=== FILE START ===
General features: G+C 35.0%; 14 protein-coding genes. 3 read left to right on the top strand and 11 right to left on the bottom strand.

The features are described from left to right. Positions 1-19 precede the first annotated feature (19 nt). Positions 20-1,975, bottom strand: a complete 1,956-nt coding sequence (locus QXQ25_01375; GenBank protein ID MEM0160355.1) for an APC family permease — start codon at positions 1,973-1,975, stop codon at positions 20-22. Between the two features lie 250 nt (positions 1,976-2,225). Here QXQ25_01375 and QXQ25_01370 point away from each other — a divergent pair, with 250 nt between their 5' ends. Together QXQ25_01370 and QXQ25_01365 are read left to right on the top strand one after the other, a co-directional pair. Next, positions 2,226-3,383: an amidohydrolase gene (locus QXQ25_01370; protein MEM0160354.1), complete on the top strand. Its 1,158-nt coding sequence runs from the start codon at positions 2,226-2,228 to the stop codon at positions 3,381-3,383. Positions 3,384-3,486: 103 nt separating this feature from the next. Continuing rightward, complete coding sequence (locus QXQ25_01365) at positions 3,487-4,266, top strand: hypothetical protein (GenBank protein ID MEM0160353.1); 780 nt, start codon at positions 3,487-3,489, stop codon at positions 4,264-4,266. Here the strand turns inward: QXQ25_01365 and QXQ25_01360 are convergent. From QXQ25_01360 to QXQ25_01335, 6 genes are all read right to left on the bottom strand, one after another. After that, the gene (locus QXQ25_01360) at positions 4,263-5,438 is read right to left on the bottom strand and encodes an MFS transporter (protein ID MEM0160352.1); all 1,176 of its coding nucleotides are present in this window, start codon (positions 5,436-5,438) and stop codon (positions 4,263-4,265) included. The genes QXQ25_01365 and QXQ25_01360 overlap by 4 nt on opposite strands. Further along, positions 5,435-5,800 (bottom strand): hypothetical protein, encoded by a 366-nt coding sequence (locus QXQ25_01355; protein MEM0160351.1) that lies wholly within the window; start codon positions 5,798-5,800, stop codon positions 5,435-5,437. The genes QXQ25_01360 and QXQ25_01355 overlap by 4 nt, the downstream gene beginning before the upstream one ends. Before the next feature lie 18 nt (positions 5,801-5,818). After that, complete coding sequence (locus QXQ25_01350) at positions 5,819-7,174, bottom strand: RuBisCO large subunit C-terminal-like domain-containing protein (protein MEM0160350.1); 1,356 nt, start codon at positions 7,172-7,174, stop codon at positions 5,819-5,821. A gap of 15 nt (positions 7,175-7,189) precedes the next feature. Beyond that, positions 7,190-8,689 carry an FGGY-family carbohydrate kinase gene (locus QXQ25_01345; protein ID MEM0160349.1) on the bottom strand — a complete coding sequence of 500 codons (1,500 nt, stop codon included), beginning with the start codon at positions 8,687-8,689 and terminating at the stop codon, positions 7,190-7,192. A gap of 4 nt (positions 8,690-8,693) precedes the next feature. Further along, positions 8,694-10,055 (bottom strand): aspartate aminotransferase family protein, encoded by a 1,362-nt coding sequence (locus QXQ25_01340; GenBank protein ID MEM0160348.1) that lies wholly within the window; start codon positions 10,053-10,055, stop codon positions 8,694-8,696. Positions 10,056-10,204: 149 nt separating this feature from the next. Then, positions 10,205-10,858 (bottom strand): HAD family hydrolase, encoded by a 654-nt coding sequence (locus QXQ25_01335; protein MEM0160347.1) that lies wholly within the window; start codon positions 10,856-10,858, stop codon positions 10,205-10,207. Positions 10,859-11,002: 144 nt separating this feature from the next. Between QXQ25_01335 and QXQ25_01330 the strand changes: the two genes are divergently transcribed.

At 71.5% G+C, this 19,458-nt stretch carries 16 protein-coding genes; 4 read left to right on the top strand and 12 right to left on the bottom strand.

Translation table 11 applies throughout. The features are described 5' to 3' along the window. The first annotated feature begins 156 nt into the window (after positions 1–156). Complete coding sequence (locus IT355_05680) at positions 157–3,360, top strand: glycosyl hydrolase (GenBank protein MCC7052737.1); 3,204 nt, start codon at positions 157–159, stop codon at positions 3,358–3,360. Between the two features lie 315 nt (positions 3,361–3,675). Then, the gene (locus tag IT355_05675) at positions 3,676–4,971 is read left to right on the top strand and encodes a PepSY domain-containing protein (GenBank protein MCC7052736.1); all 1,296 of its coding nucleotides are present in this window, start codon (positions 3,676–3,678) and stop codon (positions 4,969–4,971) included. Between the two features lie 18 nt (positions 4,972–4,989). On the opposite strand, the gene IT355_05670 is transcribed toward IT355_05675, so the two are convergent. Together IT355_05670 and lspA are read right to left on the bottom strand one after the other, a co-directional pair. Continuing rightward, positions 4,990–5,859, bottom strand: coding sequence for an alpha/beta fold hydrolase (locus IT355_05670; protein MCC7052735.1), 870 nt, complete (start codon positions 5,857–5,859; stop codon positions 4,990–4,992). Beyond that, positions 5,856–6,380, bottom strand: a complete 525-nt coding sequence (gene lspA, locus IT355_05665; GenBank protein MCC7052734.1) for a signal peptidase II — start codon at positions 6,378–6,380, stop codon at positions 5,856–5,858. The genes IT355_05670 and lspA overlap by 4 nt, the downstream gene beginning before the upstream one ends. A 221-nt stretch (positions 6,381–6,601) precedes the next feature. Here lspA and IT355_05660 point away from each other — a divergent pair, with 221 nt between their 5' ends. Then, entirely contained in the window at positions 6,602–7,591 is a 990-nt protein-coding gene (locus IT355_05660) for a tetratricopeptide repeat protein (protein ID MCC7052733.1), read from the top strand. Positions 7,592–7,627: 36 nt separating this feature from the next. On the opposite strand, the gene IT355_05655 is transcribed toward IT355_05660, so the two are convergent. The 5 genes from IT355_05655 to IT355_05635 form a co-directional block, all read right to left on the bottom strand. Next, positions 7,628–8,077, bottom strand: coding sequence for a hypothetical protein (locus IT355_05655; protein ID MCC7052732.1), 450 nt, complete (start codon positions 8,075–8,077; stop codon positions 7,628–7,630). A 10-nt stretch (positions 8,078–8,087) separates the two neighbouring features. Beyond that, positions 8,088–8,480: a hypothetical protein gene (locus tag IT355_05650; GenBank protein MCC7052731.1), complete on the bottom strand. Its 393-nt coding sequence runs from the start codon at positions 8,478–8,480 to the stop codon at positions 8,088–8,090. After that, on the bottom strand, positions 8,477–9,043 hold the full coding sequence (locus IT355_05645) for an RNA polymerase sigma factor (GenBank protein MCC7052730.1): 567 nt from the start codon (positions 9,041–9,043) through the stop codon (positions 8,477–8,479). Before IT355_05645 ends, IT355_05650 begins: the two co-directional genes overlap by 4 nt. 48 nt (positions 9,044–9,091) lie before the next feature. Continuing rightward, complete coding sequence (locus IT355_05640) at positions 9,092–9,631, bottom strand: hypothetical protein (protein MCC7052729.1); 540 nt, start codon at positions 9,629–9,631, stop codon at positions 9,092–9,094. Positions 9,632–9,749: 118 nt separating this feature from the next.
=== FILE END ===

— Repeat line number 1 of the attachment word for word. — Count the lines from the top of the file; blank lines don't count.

General features: G+C 35.0%; 14 protein-coding genes. 3 read left to right on the top strand and 11 right to left on the bottom strand.